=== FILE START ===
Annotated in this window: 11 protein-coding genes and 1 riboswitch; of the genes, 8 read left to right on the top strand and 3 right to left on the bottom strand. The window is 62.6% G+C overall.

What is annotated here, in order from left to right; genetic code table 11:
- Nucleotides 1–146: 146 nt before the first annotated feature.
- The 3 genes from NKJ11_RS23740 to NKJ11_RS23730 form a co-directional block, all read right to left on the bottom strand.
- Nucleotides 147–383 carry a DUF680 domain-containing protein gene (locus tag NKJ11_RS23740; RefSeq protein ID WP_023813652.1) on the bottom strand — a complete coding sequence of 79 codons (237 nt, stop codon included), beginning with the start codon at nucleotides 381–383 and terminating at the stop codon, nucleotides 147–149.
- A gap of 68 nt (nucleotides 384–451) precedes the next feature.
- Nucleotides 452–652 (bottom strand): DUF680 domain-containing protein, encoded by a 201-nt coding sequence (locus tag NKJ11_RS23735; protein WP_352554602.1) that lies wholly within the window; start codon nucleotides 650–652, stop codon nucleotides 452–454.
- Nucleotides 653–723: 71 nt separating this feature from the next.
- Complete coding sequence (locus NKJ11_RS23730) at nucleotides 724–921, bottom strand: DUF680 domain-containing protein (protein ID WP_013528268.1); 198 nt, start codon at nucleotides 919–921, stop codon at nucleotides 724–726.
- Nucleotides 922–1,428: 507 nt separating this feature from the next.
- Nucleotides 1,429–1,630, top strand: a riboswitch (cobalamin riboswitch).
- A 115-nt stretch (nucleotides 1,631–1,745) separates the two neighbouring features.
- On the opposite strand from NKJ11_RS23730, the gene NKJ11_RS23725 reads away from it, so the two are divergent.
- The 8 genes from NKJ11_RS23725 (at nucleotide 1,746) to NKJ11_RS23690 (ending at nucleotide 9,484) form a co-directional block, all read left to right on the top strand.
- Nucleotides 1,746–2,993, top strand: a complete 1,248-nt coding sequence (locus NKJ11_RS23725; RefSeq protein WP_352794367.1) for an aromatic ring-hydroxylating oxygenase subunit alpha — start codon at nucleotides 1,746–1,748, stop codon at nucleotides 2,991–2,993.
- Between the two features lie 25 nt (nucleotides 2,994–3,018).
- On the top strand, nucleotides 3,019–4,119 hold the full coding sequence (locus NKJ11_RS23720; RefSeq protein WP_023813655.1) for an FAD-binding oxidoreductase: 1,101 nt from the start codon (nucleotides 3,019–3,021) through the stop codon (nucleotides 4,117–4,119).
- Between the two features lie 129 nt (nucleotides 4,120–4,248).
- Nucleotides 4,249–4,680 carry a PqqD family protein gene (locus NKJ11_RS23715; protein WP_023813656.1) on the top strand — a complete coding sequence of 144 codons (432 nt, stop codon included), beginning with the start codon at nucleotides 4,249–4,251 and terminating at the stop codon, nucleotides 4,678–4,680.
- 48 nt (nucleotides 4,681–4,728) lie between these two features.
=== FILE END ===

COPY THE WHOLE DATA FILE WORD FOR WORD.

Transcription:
Annotated in this window: 11 protein-coding genes and 1 riboswitch; of the genes, 8 read left to right on the top strand and 3 right to left on the bottom strand. The window is 62.6% G+C overall.

What is annotated here, in order from left to right; genetic code table 11:
- Nucleotides 1–146: 146 nt before the first annotated feature.
- The 3 genes from NKJ11_RS23740 to NKJ11_RS23730 form a co-directional block, all read right to left on the bottom strand.
- Nucleotides 147–383 carry a DUF680 domain-containing protein gene (locus tag NKJ11_RS23740; RefSeq protein ID WP_023813652.1) on the bottom strand — a complete coding sequence of 79 codons (237 nt, stop codon included), beginning with the start codon at nucleotides 381–383 and terminating at the stop codon, nucleotides 147–149.
- A gap of 68 nt (nucleotides 384–451) precedes the next feature.
- Nucleotides 452–652 (bottom strand): DUF680 domain-containing protein, encoded by a 201-nt coding sequence (locus tag NKJ11_RS23735; protein WP_352554602.1) that lies wholly within the window; start codon nucleotides 650–652, stop codon nucleotides 452–454.
- Nucleotides 653–723: 71 nt separating this feature from the next.
- Complete coding sequence (locus NKJ11_RS23730) at nucleotides 724–921, bottom strand: DUF680 domain-containing protein (protein ID WP_013528268.1); 198 nt, start codon at nucleotides 919–921, stop codon at nucleotides 724–726.
- Nucleotides 922–1,428: 507 nt separating this feature from the next.
- Nucleotides 1,429–1,630, top strand: a riboswitch (cobalamin riboswitch).
- A 115-nt stretch (nucleotides 1,631–1,745) separates the two neighbouring features.
- On the opposite strand from NKJ11_RS23730, the gene NKJ11_RS23725 reads away from it, so the two are divergent.
- The 8 genes from NKJ11_RS23725 (at nucleotide 1,746) to NKJ11_RS23690 (ending at nucleotide 9,484) form a co-directional block, all read left to right on the top strand.
- Nucleotides 1,746–2,993, top strand: a complete 1,248-nt coding sequence (locus NKJ11_RS23725; RefSeq protein WP_352794367.1) for an aromatic ring-hydroxylating oxygenase subunit alpha — start codon at nucleotides 1,746–1,748, stop codon at nucleotides 2,991–2,993.
- Between the two features lie 25 nt (nucleotides 2,994–3,018).
- On the top strand, nucleotides 3,019–4,119 hold the full coding sequence (locus NKJ11_RS23720; RefSeq protein WP_023813655.1) for an FAD-binding oxidoreductase: 1,101 nt from the start codon (nucleotides 3,019–3,021) through the stop codon (nucleotides 4,117–4,119).
- Between the two features lie 129 nt (nucleotides 4,120–4,248).
- Nucleotides 4,249–4,680 carry a PqqD family protein gene (locus NKJ11_RS23715; protein WP_023813656.1) on the top strand — a complete coding sequence of 144 codons (432 nt, stop codon included), beginning with the start codon at nucleotides 4,249–4,251 and terminating at the stop codon, nucleotides 4,678–4,680.
- 48 nt (nucleotides 4,681–4,728) lie between these two features.